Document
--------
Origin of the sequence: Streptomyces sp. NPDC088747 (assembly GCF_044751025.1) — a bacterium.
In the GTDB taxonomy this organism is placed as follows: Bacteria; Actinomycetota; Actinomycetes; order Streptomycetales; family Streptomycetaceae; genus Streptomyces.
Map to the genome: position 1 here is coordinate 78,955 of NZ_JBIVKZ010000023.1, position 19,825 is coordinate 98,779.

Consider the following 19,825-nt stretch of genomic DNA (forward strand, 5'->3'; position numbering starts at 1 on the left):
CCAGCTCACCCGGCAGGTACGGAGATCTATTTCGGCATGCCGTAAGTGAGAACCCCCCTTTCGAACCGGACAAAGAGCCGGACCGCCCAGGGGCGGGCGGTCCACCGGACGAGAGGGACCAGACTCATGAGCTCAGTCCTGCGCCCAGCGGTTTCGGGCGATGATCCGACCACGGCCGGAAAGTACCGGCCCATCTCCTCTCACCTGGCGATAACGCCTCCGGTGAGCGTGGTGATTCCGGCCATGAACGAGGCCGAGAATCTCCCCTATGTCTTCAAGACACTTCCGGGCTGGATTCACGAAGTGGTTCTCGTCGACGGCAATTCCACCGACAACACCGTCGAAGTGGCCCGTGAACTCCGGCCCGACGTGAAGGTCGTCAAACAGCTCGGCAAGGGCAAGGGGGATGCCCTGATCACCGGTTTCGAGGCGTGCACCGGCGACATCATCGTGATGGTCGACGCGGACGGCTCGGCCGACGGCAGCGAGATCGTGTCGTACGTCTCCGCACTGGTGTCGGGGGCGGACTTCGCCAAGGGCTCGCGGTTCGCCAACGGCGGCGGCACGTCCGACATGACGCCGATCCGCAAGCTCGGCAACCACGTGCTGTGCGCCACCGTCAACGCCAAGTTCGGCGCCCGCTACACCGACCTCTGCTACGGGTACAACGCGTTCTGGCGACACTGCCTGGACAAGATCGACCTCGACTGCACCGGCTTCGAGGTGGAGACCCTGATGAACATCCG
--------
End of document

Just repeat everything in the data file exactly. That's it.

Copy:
Origin of the sequence: Streptomyces sp. NPDC088747 (assembly GCF_044751025.1) — a bacterium.
In the GTDB taxonomy this organism is placed as follows: Bacteria; Actinomycetota; Actinomycetes; order Streptomycetales; family Streptomycetaceae; genus Streptomyces.
Map to the genome: position 1 here is coordinate 78,955 of NZ_JBIVKZ010000023.1, position 19,825 is coordinate 98,779.

Consider the following 19,825-nt stretch of genomic DNA (forward strand, 5'->3'; position numbering starts at 1 on the left):
CCAGCTCACCCGGCAGGTACGGAGATCTATTTCGGCATGCCGTAAGTGAGAACCCCCCTTTCGAACCGGACAAAGAGCCGGACCGCCCAGGGGCGGGCGGTCCACCGGACGAGAGGGACCAGACTCATGAGCTCAGTCCTGCGCCCAGCGGTTTCGGGCGATGATCCGACCACGGCCGGAAAGTACCGGCCCATCTCCTCTCACCTGGCGATAACGCCTCCGGTGAGCGTGGTGATTCCGGCCATGAACGAGGCCGAGAATCTCCCCTATGTCTTCAAGACACTTCCGGGCTGGATTCACGAAGTGGTTCTCGTCGACGGCAATTCCACCGACAACACCGTCGAAGTGGCCCGTGAACTCCGGCCCGACGTGAAGGTCGTCAAACAGCTCGGCAAGGGCAAGGGGGATGCCCTGATCACCGGTTTCGAGGCGTGCACCGGCGACATCATCGTGATGGTCGACGCGGACGGCTCGGCCGACGGCAGCGAGATCGTGTCGTACGTCTCCGCACTGGTGTCGGGGGCGGACTTCGCCAAGGGCTCGCGGTTCGCCAACGGCGGCGGCACGTCCGACATGACGCCGATCCGCAAGCTCGGCAACCACGTGCTGTGCGCCACCGTCAACGCCAAGTTCGGCGCCCGCTACACCGACCTCTGCTACGGGTACAACGCGTTCTGGCGACACTGCCTGGACAAGATCGACCTCGACTGCACCGGCTTCGAGGTGGAGACCCTGATGAACATCCG